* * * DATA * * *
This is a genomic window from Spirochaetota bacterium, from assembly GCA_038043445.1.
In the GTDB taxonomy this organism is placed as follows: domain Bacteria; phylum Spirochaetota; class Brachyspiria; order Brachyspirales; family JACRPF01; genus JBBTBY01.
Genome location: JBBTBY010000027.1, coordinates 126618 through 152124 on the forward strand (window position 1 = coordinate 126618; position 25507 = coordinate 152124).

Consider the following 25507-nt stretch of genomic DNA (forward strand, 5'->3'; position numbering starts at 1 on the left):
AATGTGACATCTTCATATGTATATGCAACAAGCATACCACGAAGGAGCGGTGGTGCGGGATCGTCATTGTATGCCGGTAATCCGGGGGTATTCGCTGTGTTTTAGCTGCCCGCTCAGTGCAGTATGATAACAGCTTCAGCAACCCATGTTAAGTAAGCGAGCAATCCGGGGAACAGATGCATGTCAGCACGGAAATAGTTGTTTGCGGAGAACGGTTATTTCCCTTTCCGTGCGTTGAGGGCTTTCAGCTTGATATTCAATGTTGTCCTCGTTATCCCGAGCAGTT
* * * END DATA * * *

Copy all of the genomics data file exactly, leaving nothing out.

This is a genomic window from Spirochaetota bacterium, from assembly GCA_038043445.1.
In the GTDB taxonomy this organism is placed as follows: domain Bacteria; phylum Spirochaetota; class Brachyspiria; order Brachyspirales; family JACRPF01; genus JBBTBY01.
Genome location: JBBTBY010000027.1, coordinates 126618 through 152124 on the forward strand (window position 1 = coordinate 126618; position 25507 = coordinate 152124).

Consider the following 25507-nt stretch of genomic DNA (forward strand, 5'->3'; position numbering starts at 1 on the left):
AATGTGACATCTTCATATGTATATGCAACAAGCATACCACGAAGGAGCGGTGGTGCGGGATCGTCATTGTATGCCGGTAATCCGGGGGTATTCGCTGTGTTTTAGCTGCCCGCTCAGTGCAGTATGATAACAGCTTCAGCAACCCATGTTAAGTAAGCGAGCAATCCGGGGAACAGATGCATGTCAGCACGGAAATAGTTGTTTGCGGAGAACGGTTATTTCCCTTTCCGTGCGTTGAGGGCTTTCAGCTTGATATTCAATGTTGTCCTCGTTATCCCGAGCAGTT